Recently I wrote about the parallels between financial planning goal setting and the relatively new field of psychological research called positive psychology. In it I described how the goals that our clients set for themselves – with our help – can lead to what psychologists call either the pleasant life, the engaged life or the meaningful life. Perhaps not surprisingly, the article has generated quite a bit of feedback from both sides of the aisle.
On the one hand, there are those who believe that the advisor’s role is not to influence their client’s goals at all. Others believe helping them dig deeper to define truly meaningful life goals is one of the most critical and helpful services they can provide and is essential to building strong planner-client relationships.
I would argue that just like the rest of the financial planning process, this portion of the process also needs to be client-driven. Not all of our clients will ever be ready or willing to discuss meaningful life goals. But those who are ready are also most likely to be among your most desired clients and prospects. Your ability to engage in these kinds of conversations may well prove the difference between them staying with you or going elsewhere.
To once again draw parallels between financial planning and psychology, it’s not coincidental that both industries use a pyramid to describe one’s progression from satisfying the basics to reaching the ultimate goal.
In personal finance, we put the need to establish a budget, manage risk and create an emergency fund as the very first things we recommend. In psychology, Maslow put our basic survival needs for food, water and shelter at the bottom of his pyramid.
In modern society, it’s also not coincidental that money is the tool most of us use to satisfy those basic physiological needs, so the overlap between the two is fairly complete. For clients with moderate wealth whose main concern is creating an income sufficient to pay the bills, your value as an advisor is readily apparent.
As we and our clients progress throughout our lives there continues to be a correlation between the accumulation of more wealth and upward advancement on Maslow’s pyramid. What begins to weaken however is money’s ability to satisfy the higher level needs. In fact, by the time we get to the top of Maslow’s pyramid, money is of very little use in satisfying the need for self-actualization. And yet, those clients who are ready to take that step are often exactly the people who have significant assets and fit most advisor’s “ideal client” profile.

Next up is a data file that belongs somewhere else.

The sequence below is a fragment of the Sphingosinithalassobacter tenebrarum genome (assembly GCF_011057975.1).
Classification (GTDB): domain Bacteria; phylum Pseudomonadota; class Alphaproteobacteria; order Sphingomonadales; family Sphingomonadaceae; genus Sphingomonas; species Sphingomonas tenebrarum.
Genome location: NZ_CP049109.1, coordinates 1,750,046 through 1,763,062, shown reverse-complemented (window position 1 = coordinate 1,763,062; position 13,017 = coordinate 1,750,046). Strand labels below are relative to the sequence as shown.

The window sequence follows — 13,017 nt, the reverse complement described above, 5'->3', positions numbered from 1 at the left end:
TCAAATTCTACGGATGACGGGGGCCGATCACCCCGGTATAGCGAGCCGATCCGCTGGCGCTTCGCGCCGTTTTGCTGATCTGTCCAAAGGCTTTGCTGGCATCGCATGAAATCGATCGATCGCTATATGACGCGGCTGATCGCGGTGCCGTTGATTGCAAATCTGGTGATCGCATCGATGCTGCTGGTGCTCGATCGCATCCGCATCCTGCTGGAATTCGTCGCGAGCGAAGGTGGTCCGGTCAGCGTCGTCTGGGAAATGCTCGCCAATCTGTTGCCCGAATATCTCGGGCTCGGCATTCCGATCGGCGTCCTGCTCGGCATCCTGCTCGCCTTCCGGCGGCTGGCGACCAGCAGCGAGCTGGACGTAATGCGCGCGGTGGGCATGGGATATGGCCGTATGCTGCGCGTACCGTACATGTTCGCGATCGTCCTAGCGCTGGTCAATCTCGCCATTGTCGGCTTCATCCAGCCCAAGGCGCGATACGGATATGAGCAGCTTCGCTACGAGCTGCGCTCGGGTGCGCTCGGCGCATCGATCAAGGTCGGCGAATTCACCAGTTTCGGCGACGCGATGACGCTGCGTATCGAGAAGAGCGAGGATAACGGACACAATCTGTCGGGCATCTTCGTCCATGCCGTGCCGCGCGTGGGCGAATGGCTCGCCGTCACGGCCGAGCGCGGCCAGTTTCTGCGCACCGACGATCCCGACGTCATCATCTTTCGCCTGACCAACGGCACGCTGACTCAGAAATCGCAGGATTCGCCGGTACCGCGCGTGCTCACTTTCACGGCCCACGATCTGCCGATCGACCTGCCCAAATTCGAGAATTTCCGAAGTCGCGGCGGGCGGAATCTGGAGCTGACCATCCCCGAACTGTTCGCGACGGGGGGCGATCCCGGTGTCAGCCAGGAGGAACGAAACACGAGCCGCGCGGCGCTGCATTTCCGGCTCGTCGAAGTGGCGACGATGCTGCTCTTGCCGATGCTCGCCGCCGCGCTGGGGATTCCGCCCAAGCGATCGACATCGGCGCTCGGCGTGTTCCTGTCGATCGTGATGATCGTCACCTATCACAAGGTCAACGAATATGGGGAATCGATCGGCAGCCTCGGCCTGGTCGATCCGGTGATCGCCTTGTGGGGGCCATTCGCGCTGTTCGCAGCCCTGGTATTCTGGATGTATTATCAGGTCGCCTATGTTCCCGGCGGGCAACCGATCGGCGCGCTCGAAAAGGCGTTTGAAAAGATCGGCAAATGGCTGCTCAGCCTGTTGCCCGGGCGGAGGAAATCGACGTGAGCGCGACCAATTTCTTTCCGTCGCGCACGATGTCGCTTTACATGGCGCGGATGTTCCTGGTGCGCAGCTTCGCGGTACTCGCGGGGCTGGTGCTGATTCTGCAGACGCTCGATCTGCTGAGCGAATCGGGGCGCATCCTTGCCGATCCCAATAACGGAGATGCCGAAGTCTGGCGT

And that is where, in order to maintain the relationship and continue to add value, the skills of being able to have life-goal oriented conversations becomes critical.
Chris Bruhl, an independent advisor with LPL Financial in Denver says, “Once a client achieves a certain level of financial freedom, they no longer have to expend time, effort and worry over basic money matters. This frees up energy to focus on the really important things in life. As clients rise through the hierarchy of needs and start to focus on the really esoteric questions related to the true meaning of life, my skills in finance have less value. ”
Possessing the additional skills to have meaningful goal-setting conversations with clients, and knowing how to – and when to – initiate those conversations is how successful advisors continue to add value to their affluent clients and strengthen those critical relationships.
Keith J. Weber, CFP®, CPRC, is a speaker, author and founder of Weber Consulting Group, LLC, a financial advisor training, coaching and practice management consulting firm focused on providing relationship development skills to advisors. Keith maintains the CFP® designation and is also a Certified Professional Retirement Coach. His latest book, Rethinking Retirement, was released in July, 2010. For more information visit www.kjweber.com, or connect with Keith on LinkedIn.
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